Backyard Medicinal Plants: Do You Have Herbal Remedies Right Under Your Nose?

backyard herbs

Written by Kate Tietje, Contributing Writer

Last summer, my husband spent a few hours cleaning up our yard.  We had a lot of vines growing everywhere, some of which were poison ivy.  We were worried the kids would get into it, so he took care of it.  Unfortunately, he’s very sensitive to it, and despite an immediate cool shower and other precautions, he came down with a very bad case of it.  It took a couple weeks to heal, and it was even bad enough for him to go to Urgent Care at one point (which didn’t help).

Right after he got better, I learned that the big-leafed plants growing in our yard (weeds!) were actually plantain, and could have helped ease the poison ivy suffering. In hopes that you don’t have a similar experience, I’m going to tell you about a few plants growing in your backyard that just might help you through some of your summer bumps, scrapes, and rashes. :)

A Note on Wild Crafting

“Wild Crafting” is the name given to harvesting plants that are growing wildly in your yard, parks, or other locations, which you identify and harvest.  There are different theories about wild crafting.  I don’t agree with all of them, because some of them are very “Earth-mother” and not especially Christian.  But some simply make sense, and you should be aware of them.

  1. Appreciate what you’re harvesting — Where one might thank the plant/Earth, I think it’s good to say thanks to God for providing His miraculous creation, which can help us.
  2. Harvest only part of what’s available — Try to stick to 30 – 40% of what you find, leaving plenty more to keep growing.  If you can, leave seeds behind to grow new plants too.
  3. Be cautious about location — Obviously, if it’s in your own yard, you know if it was sprayed or not and if it was exposed to, say, gasoline fumes.  If not, be careful.  A lot of good stuff grows along roadsides, but could be contaminated with exhaust.  Parks and other areas may have been sprayed.  Think carefully about where you’re harvesting.
  4. Use plants quickly — Pick what you can use or “process” within a day or so.  That means if you’re drying it or tincturing it, you need to be prepared to do it within 24 hours.  Wait to pick until you’re ready to use it.
  5. Make sure you’re picking the right thing! — There are sometimes look-alike plants, and occasionally these can be poisonous.  Look at the pictures I provide as well as consulting a field guide.  If you’re unsure, don’t pick it.

I would recommend buying a good field guide if you’re planning to do much wild crafting.  The list I am providing is very limited and I am fairly new to wild crafting myself, having just learned to identify many of these last year.  (My kids can identify them too, which I think is really cool!)

A good, region-specific guide can tell you when plants are in season, how to avoid look-alikes, and how to use the plants.  Many have a lot of uses!  This is your best bet if you find this subject as fascinating as I do. :)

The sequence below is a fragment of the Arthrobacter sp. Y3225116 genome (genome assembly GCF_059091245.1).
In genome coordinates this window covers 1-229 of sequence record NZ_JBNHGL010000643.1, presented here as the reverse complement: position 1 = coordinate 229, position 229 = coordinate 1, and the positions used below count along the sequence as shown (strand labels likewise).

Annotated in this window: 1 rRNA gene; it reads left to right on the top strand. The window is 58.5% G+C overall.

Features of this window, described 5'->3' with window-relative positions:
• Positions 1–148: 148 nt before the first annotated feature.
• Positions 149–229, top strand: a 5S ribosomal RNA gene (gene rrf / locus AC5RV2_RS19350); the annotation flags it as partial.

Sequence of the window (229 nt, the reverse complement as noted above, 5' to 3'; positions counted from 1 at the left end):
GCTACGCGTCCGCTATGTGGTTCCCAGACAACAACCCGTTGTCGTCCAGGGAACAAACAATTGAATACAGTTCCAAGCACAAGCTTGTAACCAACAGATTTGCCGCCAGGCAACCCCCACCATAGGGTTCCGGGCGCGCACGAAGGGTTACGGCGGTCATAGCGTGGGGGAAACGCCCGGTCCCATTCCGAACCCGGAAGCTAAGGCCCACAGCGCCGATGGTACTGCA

Plantain
Image by sandchen

Plantain

These aren’t the plantains you’re probably thinking of — the banana-like ones you can buy in the grocery store.  These are large green leaves that grow commonly in lawns.  We have lots in our yard and I see them in all the parks too. These leaves are edible; you can use them in salads if you like.  But they also have some pretty awesome medicinal benefits!

Plantain can be used to treat the following conditions:

  • Snake bites (root)
  • Cuts and scrapes (leaf)
  • Colic
  • Burns
  • Poison ivy
  • Inflammation of the skin
  • Detoxifying the liver and spleen
  • Hay fever
  • Tobacco addiction
  • and more!
I encourage you to read more about this amazing plant that you very likely have growing in your yard, and learn to prepare it.  Sometimes you can use the fresh leaves; other times leaves need to be crushed or mixed with something else.  In some cases, the root is needed.  This plant is very useful for many basic ailments, though — try it next time you have a cut, scrape, or poison ivy for sure!

creeping charlie

Image by JacobEnos

Creeping Charlie

This is another pervasive weed.  I actually had so much of this growing that I asked my Facebook fans if they knew what it was.  It’s in the mint family and has the rounded, toothed leaves like a mint plant, but smaller and with purplish edges and flowers.  It doesn’t smell minty.  You can find it growing most anywhere, and it is usually considered a nuisance.  But it, too, has medicinal benefits.  You might see this plant called “ground ivy” or “cat’s claw,” too — it has many names.

Uses for creeping Charlie*:

  • To help colds (drink as a tea; mix with hot water and inhale the steam)
  • Headaches
  • Coughs
  • Lead poisoning
  • Detox (liver)
  • Mono
*Pregnant and nursing women should not use this plant.

red clover1

Red Clover

Recently, I’ve discovered red clover growing everywhere!  It’s all over my back and front yards, as well as many parks that we frequent.  It grows rapidly in the late spring and early summer.  It also has many medicinal uses!  I was aware of that, actually, before I found out how commonly it grows.  The picture above is one I took in the park one day when we were foraging. :)